May 8 Acute Bacterial Skin and Skin Structure Infections

Acute Bacterial Skin and Skin Structure Infections Emerging Therapies

Our previous article discussed the overlay of Skin Structure Infections and available therapies. In this article, we will focus more on the treatment modalities and the emerging pipeline, which is sure to metamorphose the therapy area of Skin structure infections. As per the statistics of DelveInsight, Acute Bacterial Skin and Skin Structure Infections (ABSSSI) – a bacterial infection of the skin and associated soft tissues- affected 7,259,777 people worldwide in 2017. Moreover, statistics also showed that the number is going to increase in the coming years.

To tackle the serious skin infection and the increasing prevalence, therapeutic management includes multi-disciplinary approach, however, the mainstay remains antibiotic use to treat Acute Bacterial Skin and Skin Structure Infections. Still, the steep increase in the ABSSSI incidence has proved to be difficult to manage infection, mainly because of the rising Gram-positive and Gram-negative bacteria resistance, especially in methicillin-resistant Staphylococcus aureus (MRSA), against the present antibiotic treatment options.
To overcome antibiotic resistance, companies are researching for alternative therapeutic products in the ABSSSI disease arena. The ABSSSI pipeline possesses multiple potential drugs in late and mid-stage developments, to be launched in the near future. Ceftobiprole, Sodium fusidate, and Iclaprim are currently in the Phase III stage of development followed by Brilacidin, Gepotidacin, Afabicin and Contezolid acefosamil in phase II clinical development.

Pipeline

In terms of the late stage candidates, one of the most potent therapeutic product is being developed by Basilea Pharmaceutical. Its candidate, Ceftobiprole (alias Ceftobiprole medocaril), is currently in Phase III stage of development. Another potential therapeutic product is Arrevus’s candidate Sodium fusidate, which is an orally administered novel class of antibiotic, in phase III clinical stage of development. Being an oral formulation, this drug has a very different route of administration as compared to its contenders. Also known as Fusidic acid, it has successfully completed one Phase III study in ABSSSI patients and requires one additional Phase III study to secure FDA approval. Iclaprim, under investigation by Motif Bio, is a novel antibiotic with a targeted Gram-positive spectrum of activity in phase III. It is a next-generation diaminopyrimidine and belongs to the class of selective dihydrofolate reductase (DHFR) inhibitors. Moving on, Innovation Pharmaceutical’s lead drug Brilacidin, has the potential to minimize the burden of antimicrobial resistance, relative to approved ABSSSI compounds, and its anti-inflammatory activity may promote the clinical resolution or healing of skin lesions. GlaxoSmithKline is running trials for Gepotidacin, which is a novel, first-in-class, triazaacenaphthylene antibacterial agent that inhibits type IIA topoisomerases. Also known as GSK2140944, it has demonstrated in vitro activity against a broad spectrum of bacterial species, including methicillin-resistant Staphylococcus aureus (MRSA) and other primary causative pathogens of ABSSSIs.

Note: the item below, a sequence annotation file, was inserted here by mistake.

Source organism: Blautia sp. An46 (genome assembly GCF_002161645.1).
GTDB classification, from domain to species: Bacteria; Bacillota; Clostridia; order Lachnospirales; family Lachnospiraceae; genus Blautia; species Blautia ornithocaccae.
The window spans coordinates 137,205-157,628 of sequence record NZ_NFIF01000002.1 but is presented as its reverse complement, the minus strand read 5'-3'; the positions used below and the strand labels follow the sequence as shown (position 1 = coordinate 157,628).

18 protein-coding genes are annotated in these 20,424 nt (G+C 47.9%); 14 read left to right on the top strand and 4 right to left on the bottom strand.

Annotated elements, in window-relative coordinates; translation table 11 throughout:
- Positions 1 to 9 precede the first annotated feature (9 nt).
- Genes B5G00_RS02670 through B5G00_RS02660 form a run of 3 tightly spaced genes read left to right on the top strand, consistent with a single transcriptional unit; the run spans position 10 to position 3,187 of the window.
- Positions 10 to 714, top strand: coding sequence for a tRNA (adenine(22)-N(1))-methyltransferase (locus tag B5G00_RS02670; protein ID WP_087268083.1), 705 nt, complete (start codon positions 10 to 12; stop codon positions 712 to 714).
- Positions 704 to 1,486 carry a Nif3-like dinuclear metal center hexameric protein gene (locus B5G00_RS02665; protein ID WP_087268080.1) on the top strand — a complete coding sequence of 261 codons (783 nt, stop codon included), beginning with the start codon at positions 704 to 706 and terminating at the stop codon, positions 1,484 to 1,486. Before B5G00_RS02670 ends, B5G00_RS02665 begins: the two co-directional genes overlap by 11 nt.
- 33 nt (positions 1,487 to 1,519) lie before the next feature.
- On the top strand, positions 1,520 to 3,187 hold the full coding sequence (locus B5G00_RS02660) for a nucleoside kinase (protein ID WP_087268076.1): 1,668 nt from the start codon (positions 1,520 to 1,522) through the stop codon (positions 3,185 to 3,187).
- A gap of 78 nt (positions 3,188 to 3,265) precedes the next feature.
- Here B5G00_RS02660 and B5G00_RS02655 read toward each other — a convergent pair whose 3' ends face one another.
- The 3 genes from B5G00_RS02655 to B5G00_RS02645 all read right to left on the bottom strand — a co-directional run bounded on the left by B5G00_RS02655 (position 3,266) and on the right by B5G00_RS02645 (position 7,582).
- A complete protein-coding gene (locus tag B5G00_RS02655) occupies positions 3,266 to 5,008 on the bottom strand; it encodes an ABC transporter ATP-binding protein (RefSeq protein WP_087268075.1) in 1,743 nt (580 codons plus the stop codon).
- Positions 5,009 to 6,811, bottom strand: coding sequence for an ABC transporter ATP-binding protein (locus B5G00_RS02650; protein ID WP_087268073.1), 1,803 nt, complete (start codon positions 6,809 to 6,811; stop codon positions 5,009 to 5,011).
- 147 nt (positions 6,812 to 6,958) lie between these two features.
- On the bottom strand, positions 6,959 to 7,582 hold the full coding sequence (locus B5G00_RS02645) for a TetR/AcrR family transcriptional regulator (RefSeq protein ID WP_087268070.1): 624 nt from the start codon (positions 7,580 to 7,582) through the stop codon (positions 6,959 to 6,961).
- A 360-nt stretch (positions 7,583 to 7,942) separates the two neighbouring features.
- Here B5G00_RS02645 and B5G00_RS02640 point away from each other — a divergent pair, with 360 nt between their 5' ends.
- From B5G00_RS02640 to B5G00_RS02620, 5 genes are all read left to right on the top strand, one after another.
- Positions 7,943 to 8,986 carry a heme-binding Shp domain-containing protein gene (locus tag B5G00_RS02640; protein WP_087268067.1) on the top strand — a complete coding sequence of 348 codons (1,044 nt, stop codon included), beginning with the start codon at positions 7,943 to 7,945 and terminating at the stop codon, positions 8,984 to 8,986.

The products in mid-stage development for ABSSSI include Afabicin and Contezolid acefosamil. Debio pharm Group’s drug Afabicin (Debio 1450) is in phase II clinical trials for ABSSSI treatment. Afabicin, is a new antibiotic being developed in both oral and intravenous formulations. It is a highly potent, staphylococcus selective antibiotic with a low propensity to the emergence of resistance. FDA labelled Afabicin as a Qualified Infectious Disease Product (QIDP) and awarded it a Fast Track Designation for the treatment of acute bacterial skin and skin structure infections. MicuRx Pharmaceuticals is investigating Contezolid acefosamil in phase II clinical trials, a novel oxazolidinone. Also referred to as MRX-4, it is a pro-drug of contezolid (MRX-1), and is metabolized in a 2-step process via an intermediate metabolite.

In modern clinical practices, the drive to change conventional methods against bacterial disease is on the rise. Recent FDA guidance has advised the changes in the ways clinical trials are conducted and designed in the conduct of Acute Bacterial Skin and Skin Structure Infections. However, early recognition, routine assessment and timely management of the indication can result in a significant reduction in ABSSSI burden.

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